How to Build a Pole Barn. A pole barn is one of the simplest structures that you can put up on your property. Ideal for agricultural purposes, this type of structure is found on farms and in poorer areas around the world. Unlike frame barns, pole barns require very little specialized knowledge. All you really need are basic skills, lumber and some tools. A pole barn can be built to nearly any dimension, and the materials are relatively cheap.
Things You'll Need
Tin Roofing Sections
Gravel Or Concrete
Find a spot for your pole barn. Choose a flat area of solid ground that drains well and does not retain water.
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Sketch out your pole barn plans. Build your pole barn in 8-foot sections if you are using commercial lumber. The 8-foot lengths of wood tend to be least expensive.
Acquire a building permit from your municipality. Make sure to tell them that your pole barn is not for human habitation but for agricultural purposes. Municipalities are more lenient in issuing permits for agricultural purposes.
Buy lumber and other hardware. Choose heavy lumber like utility poles for your posts, 2-by-4 inch lumber for the frame, 2-by-6 inch boards for roof stringers, plywood for the walls and corrugated tin for the roof. Pre-built roof trusses (simple framing supports) can be purchased from a lumber yard.
Dig the holes for the posts. Space your post holes carefully using a template to make all of the structure's corners exactly 90 degrees. Place a stake in the center of each hole.
Pour a shallow concrete base into your post holes in areas with loose soil. Add up to 6 inches of gravel fill to allow for drainage in moist areas. Pack down the gravel fill.
Erect the poles of your pole barn. Brace the poles in an upright position until they are secure. Sight down the length of your wall to ensure your poles are installed evenly.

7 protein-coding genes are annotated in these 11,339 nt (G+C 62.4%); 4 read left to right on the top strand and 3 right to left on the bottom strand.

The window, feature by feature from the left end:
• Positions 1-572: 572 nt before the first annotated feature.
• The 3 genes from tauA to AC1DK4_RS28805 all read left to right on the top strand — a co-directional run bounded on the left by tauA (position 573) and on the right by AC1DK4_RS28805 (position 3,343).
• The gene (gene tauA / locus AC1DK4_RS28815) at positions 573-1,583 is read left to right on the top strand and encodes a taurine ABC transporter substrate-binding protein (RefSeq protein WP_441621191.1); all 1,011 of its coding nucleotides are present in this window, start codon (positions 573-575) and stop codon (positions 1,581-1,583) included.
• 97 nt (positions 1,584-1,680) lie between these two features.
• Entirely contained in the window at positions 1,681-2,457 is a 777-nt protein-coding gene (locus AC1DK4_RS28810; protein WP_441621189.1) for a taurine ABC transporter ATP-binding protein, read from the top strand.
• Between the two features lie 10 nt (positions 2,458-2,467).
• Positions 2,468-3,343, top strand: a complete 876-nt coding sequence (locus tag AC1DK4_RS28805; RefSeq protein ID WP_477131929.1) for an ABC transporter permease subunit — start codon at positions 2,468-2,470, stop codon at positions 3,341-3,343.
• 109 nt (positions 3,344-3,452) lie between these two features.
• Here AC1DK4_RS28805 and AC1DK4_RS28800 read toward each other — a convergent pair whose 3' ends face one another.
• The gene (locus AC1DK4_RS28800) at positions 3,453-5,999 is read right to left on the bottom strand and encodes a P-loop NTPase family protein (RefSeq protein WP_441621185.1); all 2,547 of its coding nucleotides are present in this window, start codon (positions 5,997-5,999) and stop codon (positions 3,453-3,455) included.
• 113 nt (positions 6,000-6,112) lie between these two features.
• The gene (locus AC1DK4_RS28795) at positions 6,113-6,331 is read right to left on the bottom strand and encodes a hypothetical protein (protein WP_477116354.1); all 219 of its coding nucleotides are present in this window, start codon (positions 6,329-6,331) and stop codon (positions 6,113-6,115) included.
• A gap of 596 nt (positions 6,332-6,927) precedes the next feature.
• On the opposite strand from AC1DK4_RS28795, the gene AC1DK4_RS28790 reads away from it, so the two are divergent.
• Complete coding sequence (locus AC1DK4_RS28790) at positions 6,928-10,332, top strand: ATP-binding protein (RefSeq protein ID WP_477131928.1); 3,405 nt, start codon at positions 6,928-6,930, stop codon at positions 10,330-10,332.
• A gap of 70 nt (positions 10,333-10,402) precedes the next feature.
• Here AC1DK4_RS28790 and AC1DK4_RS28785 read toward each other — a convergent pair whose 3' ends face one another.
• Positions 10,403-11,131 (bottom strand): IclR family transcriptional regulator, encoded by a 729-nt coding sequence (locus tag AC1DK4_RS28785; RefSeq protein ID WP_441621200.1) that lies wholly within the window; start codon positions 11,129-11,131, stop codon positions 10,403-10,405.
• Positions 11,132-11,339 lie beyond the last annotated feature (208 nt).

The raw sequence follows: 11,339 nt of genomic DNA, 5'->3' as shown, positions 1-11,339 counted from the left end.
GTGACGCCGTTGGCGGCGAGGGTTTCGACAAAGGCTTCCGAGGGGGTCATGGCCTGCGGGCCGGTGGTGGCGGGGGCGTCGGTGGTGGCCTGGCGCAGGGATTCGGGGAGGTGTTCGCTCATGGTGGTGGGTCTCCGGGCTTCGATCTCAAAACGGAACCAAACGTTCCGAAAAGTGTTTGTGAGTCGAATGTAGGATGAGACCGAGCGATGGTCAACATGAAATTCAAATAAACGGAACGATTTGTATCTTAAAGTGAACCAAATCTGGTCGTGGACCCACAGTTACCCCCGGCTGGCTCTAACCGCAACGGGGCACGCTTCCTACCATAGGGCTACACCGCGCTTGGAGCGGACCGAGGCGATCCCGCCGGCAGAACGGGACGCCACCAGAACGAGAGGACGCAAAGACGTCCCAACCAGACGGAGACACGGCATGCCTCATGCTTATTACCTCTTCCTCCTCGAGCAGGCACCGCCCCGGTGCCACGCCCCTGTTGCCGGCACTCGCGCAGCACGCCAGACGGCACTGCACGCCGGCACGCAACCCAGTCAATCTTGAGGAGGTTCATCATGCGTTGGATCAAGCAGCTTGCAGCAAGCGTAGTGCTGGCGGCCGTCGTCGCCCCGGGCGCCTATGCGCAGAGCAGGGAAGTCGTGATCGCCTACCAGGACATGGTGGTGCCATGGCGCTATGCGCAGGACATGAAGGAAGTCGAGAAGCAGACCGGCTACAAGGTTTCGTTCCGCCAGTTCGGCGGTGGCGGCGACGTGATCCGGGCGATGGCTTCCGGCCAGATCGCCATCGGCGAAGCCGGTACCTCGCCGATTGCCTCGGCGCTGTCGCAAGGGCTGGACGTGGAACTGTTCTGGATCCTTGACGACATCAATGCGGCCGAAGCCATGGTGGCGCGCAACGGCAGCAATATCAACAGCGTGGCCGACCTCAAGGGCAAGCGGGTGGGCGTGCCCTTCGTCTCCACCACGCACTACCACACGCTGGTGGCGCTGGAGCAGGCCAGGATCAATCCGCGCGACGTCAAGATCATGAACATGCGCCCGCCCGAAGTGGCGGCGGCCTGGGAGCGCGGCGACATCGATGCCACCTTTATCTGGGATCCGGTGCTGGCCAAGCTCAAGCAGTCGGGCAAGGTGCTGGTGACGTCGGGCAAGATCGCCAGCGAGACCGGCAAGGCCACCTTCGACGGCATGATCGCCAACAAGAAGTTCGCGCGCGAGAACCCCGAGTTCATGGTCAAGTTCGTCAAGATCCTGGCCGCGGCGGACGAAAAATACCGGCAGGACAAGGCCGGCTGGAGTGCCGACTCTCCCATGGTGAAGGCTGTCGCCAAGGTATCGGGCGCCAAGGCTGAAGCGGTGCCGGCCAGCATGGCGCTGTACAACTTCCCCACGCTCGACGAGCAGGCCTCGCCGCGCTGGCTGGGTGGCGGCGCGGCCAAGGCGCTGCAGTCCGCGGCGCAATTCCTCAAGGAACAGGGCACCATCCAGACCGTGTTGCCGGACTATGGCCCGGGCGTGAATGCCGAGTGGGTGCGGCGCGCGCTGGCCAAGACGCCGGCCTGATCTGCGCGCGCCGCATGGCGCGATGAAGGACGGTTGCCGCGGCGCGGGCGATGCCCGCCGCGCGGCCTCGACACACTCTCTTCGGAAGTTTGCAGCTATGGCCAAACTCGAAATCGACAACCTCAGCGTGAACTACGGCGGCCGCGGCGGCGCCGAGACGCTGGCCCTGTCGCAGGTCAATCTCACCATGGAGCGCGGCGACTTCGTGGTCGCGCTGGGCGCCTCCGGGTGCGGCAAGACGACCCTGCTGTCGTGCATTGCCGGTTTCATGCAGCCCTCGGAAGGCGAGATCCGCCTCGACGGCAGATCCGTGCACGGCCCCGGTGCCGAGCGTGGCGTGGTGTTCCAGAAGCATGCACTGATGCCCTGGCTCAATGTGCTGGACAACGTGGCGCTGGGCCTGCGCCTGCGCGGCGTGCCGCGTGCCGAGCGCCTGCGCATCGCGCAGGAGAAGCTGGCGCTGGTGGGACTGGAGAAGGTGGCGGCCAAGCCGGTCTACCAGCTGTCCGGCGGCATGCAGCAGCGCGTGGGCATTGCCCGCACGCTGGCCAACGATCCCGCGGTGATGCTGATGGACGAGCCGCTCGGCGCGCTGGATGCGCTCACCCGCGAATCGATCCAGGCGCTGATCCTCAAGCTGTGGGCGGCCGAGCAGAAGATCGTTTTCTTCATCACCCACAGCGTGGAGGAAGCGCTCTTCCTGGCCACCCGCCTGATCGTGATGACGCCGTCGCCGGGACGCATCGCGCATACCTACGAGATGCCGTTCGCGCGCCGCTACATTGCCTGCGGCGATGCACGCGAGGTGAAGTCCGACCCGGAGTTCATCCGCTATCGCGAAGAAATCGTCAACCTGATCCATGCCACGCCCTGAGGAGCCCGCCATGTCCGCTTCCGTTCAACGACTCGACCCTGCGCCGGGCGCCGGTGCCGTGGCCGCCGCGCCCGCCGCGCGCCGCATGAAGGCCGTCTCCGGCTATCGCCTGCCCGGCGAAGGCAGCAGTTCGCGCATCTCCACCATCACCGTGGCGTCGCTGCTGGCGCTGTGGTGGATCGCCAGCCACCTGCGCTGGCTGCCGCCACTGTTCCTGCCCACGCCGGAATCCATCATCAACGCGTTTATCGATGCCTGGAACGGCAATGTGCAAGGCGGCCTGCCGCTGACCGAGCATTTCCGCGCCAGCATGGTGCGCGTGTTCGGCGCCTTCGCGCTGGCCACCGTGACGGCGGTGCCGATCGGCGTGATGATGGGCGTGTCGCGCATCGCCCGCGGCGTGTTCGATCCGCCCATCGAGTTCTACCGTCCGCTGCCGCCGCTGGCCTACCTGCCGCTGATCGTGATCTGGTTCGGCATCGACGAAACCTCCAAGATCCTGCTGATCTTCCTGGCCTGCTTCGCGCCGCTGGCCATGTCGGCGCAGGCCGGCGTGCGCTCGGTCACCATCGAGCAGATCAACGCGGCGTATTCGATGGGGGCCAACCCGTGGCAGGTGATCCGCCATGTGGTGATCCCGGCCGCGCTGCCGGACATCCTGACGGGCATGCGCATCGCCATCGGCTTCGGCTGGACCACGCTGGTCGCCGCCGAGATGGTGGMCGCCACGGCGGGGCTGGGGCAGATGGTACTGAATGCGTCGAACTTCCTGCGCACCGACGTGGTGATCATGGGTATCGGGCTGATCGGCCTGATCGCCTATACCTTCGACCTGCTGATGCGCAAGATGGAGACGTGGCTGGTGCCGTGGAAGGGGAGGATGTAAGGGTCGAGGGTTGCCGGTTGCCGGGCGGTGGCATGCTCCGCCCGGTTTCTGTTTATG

Secure the stringers to the tops of the poles. Secure them well, as these sections must support the weight of both the roof and the trusses.
Install the roof trusses. Support the first truss using poles, rope or braces. Then brace your additional trusses against those previously installed.
Nail in the purlins. These are 2-by-4 inch pieces of lumber secured onto the outer edge of the stringers to help support the weight of the trusses.
Nail in the tin roof using screw-in roofing nails. Overlap short sections of the roofing, both for weather tightness and for ease of installation, and caulk the overlapping sections. Use a tin ridge cap at the peak of the roof.
Install the walls if your pole barn plans include walls. Use 2-by-4 inch lumber as bracing and plywood for the walls.
You can often find cheap, used roof trusses from lumber yards or military surplus suppliers. Add storm clips to your pole barn for additional strength.
Be careful when using tools and handling lumber. Any construction or do-it-yourself project can be dangerous. Measure carefully and be certain that everything is aligned. A mistake of even a single degree at one end of your pole barn can mean a misalignment of several feet at the other.